Teachers and their students really are not so different from one another. For all of us, any day at school can evoke excitement, trepidation, horror, joy, and all manner of other emotions in between…especially when that day is the first one of a new school year.
As a 40-year veteran teacher eyeing the impending final day of his education career, this writer well remembers his first one.
For students and their teachers alike, the beginning of a new school year is marked and celebrated by the acquisition of new “gear” – fresh backpacks, clean, sparkling unused pencils and pens and paper and notebooks. But the most iconic and best loved new items that students and teachers look forward to each August? New shoes!
And in anticipation of the first day of the first year of his new career, 40 years ago, this teacher was no different. New shoes! I got them, I liked them, and I was proud to wear them into my very first day in my new classroom!
A classroom, I soon learned, overwrought with the anxiety, the angst, the palpable emotions of 30 new sixth graders and their equally frightened newbie teacher.
Stand before them I knew I must, to break the ice and begin to calm their (our) nerves was to be my first accomplishment in what, I told myself, was to be for all of us a long, yet brilliantly successful school year!
I wish I could remember exactly what I said. It was, after all, 40 years ago. But I’m sure I was going for something, “awe-inspiring.”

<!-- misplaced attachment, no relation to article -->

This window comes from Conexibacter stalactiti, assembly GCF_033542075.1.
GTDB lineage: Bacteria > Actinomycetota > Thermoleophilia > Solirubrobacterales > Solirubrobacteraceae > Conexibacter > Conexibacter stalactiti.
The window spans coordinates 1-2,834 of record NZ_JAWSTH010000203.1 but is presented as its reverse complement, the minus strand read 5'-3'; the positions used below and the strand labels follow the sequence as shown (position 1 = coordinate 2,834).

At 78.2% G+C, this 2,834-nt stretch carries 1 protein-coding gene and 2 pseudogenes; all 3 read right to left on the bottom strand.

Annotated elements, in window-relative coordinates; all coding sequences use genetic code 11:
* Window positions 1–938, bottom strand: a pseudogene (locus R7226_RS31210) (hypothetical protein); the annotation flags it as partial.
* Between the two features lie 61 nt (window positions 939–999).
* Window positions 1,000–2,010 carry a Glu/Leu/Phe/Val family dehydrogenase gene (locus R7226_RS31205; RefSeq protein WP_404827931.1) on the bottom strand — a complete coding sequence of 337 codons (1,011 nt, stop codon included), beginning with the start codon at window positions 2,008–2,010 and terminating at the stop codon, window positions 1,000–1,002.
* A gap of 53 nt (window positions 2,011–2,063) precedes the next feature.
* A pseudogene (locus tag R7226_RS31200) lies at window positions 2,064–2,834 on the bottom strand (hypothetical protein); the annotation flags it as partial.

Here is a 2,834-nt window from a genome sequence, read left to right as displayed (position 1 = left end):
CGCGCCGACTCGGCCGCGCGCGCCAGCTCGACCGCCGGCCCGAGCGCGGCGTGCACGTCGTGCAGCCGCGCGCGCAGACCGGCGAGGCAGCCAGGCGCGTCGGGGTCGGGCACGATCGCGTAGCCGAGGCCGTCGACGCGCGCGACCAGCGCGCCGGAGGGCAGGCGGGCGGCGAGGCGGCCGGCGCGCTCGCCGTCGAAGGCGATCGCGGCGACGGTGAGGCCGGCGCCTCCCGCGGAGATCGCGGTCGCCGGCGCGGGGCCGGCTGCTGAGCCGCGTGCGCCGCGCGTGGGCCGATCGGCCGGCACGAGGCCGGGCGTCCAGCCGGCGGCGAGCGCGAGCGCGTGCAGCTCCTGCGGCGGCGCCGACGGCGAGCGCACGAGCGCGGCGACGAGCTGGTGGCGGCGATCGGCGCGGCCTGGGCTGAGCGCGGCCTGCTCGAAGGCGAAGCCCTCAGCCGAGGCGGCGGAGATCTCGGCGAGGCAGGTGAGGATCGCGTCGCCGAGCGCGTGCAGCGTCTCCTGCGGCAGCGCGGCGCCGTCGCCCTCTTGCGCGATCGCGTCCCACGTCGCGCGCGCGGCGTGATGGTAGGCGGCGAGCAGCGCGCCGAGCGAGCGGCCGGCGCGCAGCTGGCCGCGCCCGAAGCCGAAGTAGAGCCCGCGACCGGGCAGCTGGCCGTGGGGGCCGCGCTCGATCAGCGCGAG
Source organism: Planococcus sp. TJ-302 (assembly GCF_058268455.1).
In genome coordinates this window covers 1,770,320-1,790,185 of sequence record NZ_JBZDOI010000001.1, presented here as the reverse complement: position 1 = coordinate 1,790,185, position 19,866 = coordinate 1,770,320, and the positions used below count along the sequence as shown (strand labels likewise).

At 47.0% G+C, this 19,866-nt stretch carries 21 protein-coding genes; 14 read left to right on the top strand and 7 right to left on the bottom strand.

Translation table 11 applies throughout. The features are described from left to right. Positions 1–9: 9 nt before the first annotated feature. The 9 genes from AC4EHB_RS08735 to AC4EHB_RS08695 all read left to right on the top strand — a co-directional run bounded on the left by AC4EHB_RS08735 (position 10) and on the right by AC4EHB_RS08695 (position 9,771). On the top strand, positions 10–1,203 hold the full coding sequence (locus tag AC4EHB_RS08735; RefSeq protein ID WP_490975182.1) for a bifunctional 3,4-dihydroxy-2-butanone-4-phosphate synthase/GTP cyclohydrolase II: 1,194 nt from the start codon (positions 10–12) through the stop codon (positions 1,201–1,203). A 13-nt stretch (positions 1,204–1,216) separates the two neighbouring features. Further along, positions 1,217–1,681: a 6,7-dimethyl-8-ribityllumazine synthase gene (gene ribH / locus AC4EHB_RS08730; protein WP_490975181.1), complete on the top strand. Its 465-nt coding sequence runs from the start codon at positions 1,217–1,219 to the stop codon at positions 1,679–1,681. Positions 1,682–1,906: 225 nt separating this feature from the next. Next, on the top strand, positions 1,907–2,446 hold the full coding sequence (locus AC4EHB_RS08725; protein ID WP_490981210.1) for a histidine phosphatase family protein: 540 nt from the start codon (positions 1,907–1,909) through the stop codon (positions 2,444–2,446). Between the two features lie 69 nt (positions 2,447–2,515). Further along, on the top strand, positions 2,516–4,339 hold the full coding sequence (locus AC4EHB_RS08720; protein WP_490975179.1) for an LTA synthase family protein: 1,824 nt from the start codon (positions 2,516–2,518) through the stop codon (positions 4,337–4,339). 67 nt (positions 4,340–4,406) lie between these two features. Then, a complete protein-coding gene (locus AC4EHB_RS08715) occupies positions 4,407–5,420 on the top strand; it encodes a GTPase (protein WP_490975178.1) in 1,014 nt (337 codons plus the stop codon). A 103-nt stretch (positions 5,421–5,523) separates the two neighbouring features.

As I was in full-swing, feeling better-and-better about my professional abilities to handle any classroom challenge, a tiny, scrawny, bird-like little girl rose from her desk and approached me, a quizzical look on her face.
Only minutes into our first day! Only minutes into my new teaching career, I thought, and already I’m making such breakthroughs that my students are being lifted from their seats and are gravitating toward me!
Coming to a halt only inches away from me, the diminutive child opened her mouth.
On my first day of teaching, with what words of confirmation, affirmation, admiration is this child about to regale me, I wondered!
The projectile vomiting spewed in all directions, all about, a vile, putrid cascade, mostly ending in a single pile, in one particularly unfortunate spot.
My new shoes.
Fortunately, as I look back on four decades of a life lived in schools, years spent in an honest, heartfelt effort to be of service and benefit to students and colleagues, I can attest truthfully, thankfully, that all my work days were not as messy as my first.
And when I have completed my last day, as I close one long chapter in order to begin another, when I return home from school for the last time, I hope, when my wife asks me how that final day was for me, I can say…
“Well, Honey, at least nobody threw up on my shoes.”